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Towards a Kinesonic Embodiment: Digitally Mediated Sound and Movement Interaction: Dr Maria Kapsali


A person having a device mounted to their wrist by someone else.

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Towards a Kinesonic Embodiment: Digitally Mediated Sound and Movement Interaction
by Dr Maria Kapsali

Sound and movement interaction through digital interfaces has been developing in several fields for over 30 years, including intermedial performance and installation, experimental music, video games, sports training and rehabilitation. This lecture will chart the development of a wearable technology for sound and movement interaction which has evolved out of interactions with academic researchers, professional artists, and a diverse group of end users. It will focus on two key questions that emerge in terms of the design and use of digital interfaces for sound and movement interaction.

Unlike acoustic instruments, which make sound in response to a specific set of gestures, digital systems in principle can make any sound in response to any gesture. Sound and gesture are no longer dictated by the material properties of the instrument, but they can be determined by the system's design and affordances. On the one hand, this makes digital interfaces accessible. On the other hand, it raises the need for a set of constraints or principles according to which the interaction can be structured. If any movement can make any sound, according to what criteria can a user base their choice of sound and/or movement? Do certain couplings make more sense than others and according to what benchmark can this be evaluated?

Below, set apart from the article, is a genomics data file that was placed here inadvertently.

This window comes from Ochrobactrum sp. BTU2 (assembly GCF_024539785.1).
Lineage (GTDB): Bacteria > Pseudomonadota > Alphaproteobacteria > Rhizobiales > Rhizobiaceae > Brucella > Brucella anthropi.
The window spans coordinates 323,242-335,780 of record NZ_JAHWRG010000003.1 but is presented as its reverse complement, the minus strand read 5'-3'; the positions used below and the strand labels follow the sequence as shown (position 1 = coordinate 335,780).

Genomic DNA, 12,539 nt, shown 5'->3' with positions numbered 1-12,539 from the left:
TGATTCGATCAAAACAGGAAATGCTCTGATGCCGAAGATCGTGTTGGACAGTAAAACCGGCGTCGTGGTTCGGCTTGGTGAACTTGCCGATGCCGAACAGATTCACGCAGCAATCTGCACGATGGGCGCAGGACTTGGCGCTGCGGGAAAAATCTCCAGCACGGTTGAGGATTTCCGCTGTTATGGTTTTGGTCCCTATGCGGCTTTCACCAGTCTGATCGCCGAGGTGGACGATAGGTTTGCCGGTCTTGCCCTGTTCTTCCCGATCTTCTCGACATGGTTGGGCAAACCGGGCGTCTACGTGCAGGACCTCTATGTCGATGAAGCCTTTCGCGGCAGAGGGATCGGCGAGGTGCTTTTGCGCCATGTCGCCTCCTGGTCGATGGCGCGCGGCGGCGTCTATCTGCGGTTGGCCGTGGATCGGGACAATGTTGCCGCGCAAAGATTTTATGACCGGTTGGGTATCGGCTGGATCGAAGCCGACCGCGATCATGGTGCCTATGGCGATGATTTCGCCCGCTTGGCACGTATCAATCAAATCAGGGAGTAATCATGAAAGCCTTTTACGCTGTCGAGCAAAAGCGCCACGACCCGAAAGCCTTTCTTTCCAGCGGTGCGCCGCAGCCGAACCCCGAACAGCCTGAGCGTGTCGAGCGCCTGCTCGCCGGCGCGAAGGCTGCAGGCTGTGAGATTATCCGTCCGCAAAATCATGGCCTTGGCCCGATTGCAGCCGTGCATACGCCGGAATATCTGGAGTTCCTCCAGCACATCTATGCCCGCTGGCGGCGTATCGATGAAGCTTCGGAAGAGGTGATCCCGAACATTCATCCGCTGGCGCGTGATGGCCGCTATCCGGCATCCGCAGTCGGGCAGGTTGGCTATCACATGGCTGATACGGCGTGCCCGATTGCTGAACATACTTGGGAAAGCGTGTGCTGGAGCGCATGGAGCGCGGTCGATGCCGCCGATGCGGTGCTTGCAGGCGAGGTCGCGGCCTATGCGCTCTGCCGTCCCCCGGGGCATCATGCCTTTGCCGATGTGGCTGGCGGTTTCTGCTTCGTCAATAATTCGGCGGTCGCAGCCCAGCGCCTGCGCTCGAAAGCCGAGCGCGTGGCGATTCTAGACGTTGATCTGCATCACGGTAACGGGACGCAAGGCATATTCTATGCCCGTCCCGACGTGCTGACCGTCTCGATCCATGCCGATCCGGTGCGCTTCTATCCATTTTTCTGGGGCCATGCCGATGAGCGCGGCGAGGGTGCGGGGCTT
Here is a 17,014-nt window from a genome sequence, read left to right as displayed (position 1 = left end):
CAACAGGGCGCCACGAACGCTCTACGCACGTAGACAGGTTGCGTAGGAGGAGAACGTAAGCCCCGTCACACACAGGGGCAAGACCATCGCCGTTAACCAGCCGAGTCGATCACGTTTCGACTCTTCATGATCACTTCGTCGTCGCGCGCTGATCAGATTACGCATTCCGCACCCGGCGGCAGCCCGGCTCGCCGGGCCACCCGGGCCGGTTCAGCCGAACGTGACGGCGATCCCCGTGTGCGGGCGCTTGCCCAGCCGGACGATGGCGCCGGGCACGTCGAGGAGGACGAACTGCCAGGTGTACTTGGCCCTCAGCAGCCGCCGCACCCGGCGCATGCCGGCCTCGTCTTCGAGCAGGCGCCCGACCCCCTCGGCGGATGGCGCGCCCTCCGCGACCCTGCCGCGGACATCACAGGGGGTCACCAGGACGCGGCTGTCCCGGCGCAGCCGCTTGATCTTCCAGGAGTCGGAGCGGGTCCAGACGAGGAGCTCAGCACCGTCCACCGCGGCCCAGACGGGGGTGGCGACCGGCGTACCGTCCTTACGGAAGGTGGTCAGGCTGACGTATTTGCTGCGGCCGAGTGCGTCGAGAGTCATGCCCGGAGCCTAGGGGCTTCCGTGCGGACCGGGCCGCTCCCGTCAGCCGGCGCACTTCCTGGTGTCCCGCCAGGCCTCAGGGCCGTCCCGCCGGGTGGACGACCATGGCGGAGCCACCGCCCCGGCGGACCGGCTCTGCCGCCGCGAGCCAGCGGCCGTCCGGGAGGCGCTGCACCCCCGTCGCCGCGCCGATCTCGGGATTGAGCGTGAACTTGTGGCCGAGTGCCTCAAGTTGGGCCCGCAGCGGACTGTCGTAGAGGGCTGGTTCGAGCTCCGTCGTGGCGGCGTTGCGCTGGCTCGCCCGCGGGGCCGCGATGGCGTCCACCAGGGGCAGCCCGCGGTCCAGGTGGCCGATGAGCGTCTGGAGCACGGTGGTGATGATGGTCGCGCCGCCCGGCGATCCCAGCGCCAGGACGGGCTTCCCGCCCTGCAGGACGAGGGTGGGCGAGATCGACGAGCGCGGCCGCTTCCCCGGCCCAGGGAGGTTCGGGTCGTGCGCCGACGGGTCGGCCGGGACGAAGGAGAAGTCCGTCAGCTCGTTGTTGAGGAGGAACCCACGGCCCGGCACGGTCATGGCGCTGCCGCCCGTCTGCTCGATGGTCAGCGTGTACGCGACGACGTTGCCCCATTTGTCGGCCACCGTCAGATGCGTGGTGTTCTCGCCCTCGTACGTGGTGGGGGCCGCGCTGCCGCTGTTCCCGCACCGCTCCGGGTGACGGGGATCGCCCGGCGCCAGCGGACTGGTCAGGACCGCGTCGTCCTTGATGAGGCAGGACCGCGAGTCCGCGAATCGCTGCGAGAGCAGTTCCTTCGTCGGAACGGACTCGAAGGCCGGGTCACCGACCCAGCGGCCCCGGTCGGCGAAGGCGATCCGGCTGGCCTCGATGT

The second and related question concerns issues of progress and development. The specific kinetic repertoires according to which acoustic instruments function may take years to master and are often inscribed in the body through persistent practice. The mastery of movement is in this case a prerequisite for the mastery of sound. As digital interfaces do not pose this kind of restrictions, the question that arises is how can progress be charted. In what ways does excellence manifest in the use of these systems and how can one become good at using/playing them? How does 'good' look and sound like?

In response to these questions, and through drawing on extensive field work and practice research, this lecture will propose that sound and movement interaction systems need to be studied in relation to their double function of eliciting movement and sound. Accordingly, it will be proposed that sound and movement interaction can be approached as a standalone practice that develops a form of kinesonic embodiment.